So many of us are starting to ‘tune in’. And it’s exciting. Especially for black women, who are forging the spiritual path in a powerful new way. We are taking the teachings of the higher consciousness pioneers - Eckhart Tolle, Louise Hay, Oprah Winfrey and fusing them with ancient practices of indigenous brown people, often our own ancestors. We have a deep connection to the land, to nature – we are part of nature, not a witness to it, and yet that seems to have been forgotten. Most of our parents and grandparents arrived in the UK from rural settings where they traditionally had a very strong connection to nature. But they had to deal with the pressures of assimilation, economic survival, mental and emotional survival in a race to compete with Western ideals. Fast life, fast food and urban dwellings. There was no time for observing the cycles of the moon or a mediation practice or researching traditional African spirituality. And if there was time for a spiritual life, they poured themselves into Christianity with more pain and passion and fervour than those that gave it to them. For many of us still trying to keep up with this life it feels like there is no time now either. Or perhaps it has felt too much of a white, middle class luxury to meditate, do yoga and ‘be spiritual’ – which is ironic in itself, considering the origin of these practices. But something is starting to shift - well, in all honesty it has been shifting forever – but now we are seeing a new chapter unfold. And women of colour are very visible in this chapter. We are starting to own our spirituality in a new way. From the rise in African American women practicing traditional Yoruba religion to UK based holistic healers like Soul Mama Coach and Diahann Holder.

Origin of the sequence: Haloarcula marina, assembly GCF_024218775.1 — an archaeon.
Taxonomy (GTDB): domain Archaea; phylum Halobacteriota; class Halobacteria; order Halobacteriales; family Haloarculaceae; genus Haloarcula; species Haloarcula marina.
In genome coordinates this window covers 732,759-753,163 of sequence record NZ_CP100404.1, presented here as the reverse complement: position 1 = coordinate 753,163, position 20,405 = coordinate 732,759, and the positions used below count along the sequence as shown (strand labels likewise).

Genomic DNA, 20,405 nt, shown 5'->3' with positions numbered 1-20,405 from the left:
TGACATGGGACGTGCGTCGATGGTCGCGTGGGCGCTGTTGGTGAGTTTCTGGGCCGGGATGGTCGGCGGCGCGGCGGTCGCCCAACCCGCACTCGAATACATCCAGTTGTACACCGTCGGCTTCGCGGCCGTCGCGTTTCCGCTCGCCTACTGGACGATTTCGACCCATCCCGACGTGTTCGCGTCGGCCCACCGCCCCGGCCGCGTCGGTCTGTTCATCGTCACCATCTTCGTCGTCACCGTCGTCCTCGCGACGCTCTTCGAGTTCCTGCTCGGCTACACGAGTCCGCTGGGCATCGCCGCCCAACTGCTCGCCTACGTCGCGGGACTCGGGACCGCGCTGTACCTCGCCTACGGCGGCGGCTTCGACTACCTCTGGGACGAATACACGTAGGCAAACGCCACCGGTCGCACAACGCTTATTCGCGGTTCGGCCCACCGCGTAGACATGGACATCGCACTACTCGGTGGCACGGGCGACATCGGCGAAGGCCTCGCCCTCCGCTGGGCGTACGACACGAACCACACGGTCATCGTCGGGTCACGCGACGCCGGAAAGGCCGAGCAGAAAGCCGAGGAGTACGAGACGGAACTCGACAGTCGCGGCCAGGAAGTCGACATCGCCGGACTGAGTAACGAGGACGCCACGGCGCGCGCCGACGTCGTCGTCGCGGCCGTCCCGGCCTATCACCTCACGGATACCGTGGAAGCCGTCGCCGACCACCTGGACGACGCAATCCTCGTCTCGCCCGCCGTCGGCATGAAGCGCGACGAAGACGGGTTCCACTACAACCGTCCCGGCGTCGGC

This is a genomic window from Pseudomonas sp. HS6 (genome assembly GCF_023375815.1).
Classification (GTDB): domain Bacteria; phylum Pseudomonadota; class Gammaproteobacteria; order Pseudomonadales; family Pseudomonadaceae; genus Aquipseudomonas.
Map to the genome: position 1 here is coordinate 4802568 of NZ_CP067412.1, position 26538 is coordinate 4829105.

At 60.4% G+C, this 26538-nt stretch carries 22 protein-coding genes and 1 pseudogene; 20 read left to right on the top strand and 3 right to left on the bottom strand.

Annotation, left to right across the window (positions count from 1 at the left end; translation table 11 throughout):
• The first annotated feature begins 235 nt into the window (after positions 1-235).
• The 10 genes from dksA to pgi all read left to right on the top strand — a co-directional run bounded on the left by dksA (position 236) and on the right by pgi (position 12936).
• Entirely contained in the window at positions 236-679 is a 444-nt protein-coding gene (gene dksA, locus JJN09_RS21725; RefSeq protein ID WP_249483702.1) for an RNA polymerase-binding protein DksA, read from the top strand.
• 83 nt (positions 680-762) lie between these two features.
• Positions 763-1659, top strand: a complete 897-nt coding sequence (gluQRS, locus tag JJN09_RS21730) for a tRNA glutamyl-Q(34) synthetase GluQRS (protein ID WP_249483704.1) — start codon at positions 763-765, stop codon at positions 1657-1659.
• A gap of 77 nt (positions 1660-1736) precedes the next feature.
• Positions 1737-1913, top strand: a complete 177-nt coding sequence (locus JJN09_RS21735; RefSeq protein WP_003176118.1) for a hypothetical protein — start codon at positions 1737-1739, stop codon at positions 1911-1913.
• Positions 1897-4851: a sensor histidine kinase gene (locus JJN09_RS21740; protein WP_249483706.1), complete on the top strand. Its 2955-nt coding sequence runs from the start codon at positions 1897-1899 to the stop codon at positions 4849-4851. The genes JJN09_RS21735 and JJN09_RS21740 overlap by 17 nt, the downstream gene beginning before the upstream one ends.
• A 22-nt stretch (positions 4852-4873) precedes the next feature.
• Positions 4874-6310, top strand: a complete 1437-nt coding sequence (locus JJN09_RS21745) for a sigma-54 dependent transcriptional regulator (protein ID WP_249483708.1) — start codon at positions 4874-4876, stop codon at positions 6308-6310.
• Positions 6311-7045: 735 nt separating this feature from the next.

Hippie-dippy. Arty-farty. Woo-Woo. I get it, I really do. For many years I passed off a lot of this spirituality stuff in the same way. Even the likes of Erykah Badu made me delight and cringe at the same time. So serious, so earnest. Incense and bare feet. Definitely a bit woo- woo. I was more EastEnders and Pinot Grigio.
However, recently I found myself at a women’s circle. As you do. A small group of female strangers gathered in a female stranger’s flat on a Sunday in South London. We sat in a circle (unsurprisingly) around a candle and some dried leaves and twigs. None of the women had dreadlocks (surprisingly) and the group was very mixed in every sense of the word. It didn’t feel ‘middle class’ or ‘alternative’ or ‘black’ or ‘white’. It felt like a typical tube carriage of diverse women. The woman leading the circle was mixed race and in her thirties. And around her flat there was a lot of artwork, particularly from Ghana, where she explained her father was from. She made us all tea and gave us biscuits (normal biscuits – I half expected vegan, spelt, raw food ones). She then explained that nothing has to happen in the next hour and a half. “It is our space and whatever happens will be right.” She said that if we want to talk then we pick up this large polished stone and when we are finished, we put it down. Everyone just listens. We don’t respond or give advice or ask questions. We just listen. Sounded simple enough. It was a profound experience and taught me more than anything how we humans just need space to feel and sometimes for someone to hold that space for us. It wasn’t pretentious, ‘woo-woo’ or out there, it was incredibly simple and primal and wonderful. Everyone felt the impact and was asking which Sunday the next circle was. As we left, I made a joke about it being like church.